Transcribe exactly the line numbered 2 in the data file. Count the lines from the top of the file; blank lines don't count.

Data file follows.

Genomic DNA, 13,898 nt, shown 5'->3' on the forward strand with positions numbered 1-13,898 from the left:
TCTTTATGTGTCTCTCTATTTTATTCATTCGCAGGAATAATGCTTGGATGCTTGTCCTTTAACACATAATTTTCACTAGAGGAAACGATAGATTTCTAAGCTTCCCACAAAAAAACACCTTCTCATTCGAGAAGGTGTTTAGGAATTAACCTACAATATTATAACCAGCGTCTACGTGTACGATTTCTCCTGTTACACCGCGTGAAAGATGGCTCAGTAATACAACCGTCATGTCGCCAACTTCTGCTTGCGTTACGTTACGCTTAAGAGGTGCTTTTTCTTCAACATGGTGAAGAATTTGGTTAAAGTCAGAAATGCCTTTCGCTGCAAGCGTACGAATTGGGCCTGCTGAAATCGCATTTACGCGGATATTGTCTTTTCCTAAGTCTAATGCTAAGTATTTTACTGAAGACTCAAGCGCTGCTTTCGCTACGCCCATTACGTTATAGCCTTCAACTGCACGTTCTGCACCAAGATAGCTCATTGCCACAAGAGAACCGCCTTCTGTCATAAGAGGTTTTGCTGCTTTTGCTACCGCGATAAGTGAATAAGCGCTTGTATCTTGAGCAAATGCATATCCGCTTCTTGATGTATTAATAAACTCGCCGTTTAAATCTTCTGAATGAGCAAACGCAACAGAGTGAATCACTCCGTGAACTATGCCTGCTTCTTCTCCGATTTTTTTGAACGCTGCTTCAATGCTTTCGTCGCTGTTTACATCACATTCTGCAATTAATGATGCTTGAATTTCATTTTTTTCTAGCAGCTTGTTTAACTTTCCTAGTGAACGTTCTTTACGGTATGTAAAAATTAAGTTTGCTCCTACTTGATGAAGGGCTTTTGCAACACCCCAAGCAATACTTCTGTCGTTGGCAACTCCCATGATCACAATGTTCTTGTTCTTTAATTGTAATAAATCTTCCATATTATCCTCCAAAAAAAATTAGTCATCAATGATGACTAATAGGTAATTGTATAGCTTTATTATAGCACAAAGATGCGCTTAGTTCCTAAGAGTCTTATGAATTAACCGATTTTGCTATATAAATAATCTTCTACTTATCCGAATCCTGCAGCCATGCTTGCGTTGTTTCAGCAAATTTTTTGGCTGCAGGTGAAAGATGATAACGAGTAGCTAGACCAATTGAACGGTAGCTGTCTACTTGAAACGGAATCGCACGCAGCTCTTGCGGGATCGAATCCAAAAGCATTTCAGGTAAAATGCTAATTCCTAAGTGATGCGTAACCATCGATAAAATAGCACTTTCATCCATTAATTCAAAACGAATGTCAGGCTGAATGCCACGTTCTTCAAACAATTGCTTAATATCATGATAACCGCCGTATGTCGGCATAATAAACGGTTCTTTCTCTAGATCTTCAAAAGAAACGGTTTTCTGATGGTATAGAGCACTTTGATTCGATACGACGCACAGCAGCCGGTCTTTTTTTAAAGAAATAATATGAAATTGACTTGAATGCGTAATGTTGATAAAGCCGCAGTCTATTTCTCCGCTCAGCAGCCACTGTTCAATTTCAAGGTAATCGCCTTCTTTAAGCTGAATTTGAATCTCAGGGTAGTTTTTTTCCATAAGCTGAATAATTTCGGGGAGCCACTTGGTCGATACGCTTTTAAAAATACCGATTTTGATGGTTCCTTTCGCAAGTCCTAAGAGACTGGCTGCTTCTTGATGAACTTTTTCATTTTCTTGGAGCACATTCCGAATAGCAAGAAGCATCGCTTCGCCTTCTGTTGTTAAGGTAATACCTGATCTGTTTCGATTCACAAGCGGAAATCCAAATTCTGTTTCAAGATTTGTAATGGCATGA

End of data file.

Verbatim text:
TCTTTATGTGTCTCTCTATTTTATTCATTCGCAGGAATAATGCTTGGATGCTTGTCCTTTAACACATAATTTTCACTAGAGGAAACGATAGATTTCTAAGCTTCCCACAAAAAAACACCTTCTCATTCGAGAAGGTGTTTAGGAATTAACCTACAATATTATAACCAGCGTCTACGTGTACGATTTCTCCTGTTACACCGCGTGAAAGATGGCTCAGTAATACAACCGTCATGTCGCCAACTTCTGCTTGCGTTACGTTACGCTTAAGAGGTGCTTTTTCTTCAACATGGTGAAGAATTTGGTTAAAGTCAGAAATGCCTTTCGCTGCAAGCGTACGAATTGGGCCTGCTGAAATCGCATTTACGCGGATATTGTCTTTTCCTAAGTCTAATGCTAAGTATTTTACTGAAGACTCAAGCGCTGCTTTCGCTACGCCCATTACGTTATAGCCTTCAACTGCACGTTCTGCACCAAGATAGCTCATTGCCACAAGAGAACCGCCTTCTGTCATAAGAGGTTTTGCTGCTTTTGCTACCGCGATAAGTGAATAAGCGCTTGTATCTTGAGCAAATGCATATCCGCTTCTTGATGTATTAATAAACTCGCCGTTTAAATCTTCTGAATGAGCAAACGCAACAGAGTGAATCACTCCGTGAACTATGCCTGCTTCTTCTCCGATTTTTTTGAACGCTGCTTCAATGCTTTCGTCGCTGTTTACATCACATTCTGCAATTAATGATGCTTGAATTTCATTTTTTTCTAGCAGCTTGTTTAACTTTCCTAGTGAACGTTCTTTACGGTATGTAAAAATTAAGTTTGCTCCTACTTGATGAAGGGCTTTTGCAACACCCCAAGCAATACTTCTGTCGTTGGCAACTCCCATGATCACAATGTTCTTGTTCTTTAATTGTAATAAATCTTCCATATTATCCTCCAAAAAAAATTAGTCATCAATGATGACTAATAGGTAATTGTATAGCTTTATTATAGCACAAAGATGCGCTTAGTTCCTAAGAGTCTTATGAATTAACCGATTTTGCTATATAAATAATCTTCTACTTATCCGAATCCTGCAGCCATGCTTGCGTTGTTTCAGCAAATTTTTTGGCTGCAGGTGAAAGATGATAACGAGTAGCTAGACCAATTGAACGGTAGCTGTCTACTTGAAACGGAATCGCACGCAGCTCTTGCGGGATCGAATCCAAAAGCATTTCAGGTAAAATGCTAATTCCTAAGTGATGCGTAACCATCGATAAAATAGCACTTTCATCCATTAATTCAAAACGAATGTCAGGCTGAATGCCACGTTCTTCAAACAATTGCTTAATATCATGATAACCGCCGTATGTCGGCATAATAAACGGTTCTTTCTCTAGATCTTCAAAAGAAACGGTTTTCTGATGGTATAGAGCACTTTGATTCGATACGACGCACAGCAGCCGGTCTTTTTTTAAAGAAATAATATGAAATTGACTTGAATGCGTAATGTTGATAAAGCCGCAGTCTATTTCTCCGCTCAGCAGCCACTGTTCAATTTCAAGGTAATCGCCTTCTTTAAGCTGAATTTGAATCTCAGGGTAGTTTTTTTCCATAAGCTGAATAATTTCGGGGAGCCACTTGGTCGATACGCTTTTAAAAATACCGATTTTGATGGTTCCTTTCGCAAGTCCTAAGAGACTGGCTGCTTCTTGATGAACTTTTTCATTTTCTTGGAGCACATTCCGAATAGCAAGAAGCATCGCTTCGCCTTCTGTTGTTAAGGTAATACCTGATCTGTTTCGATTCACAAGCGGAAATCCAAATTCTGTTTCAAGATTTGTAATGGCATGA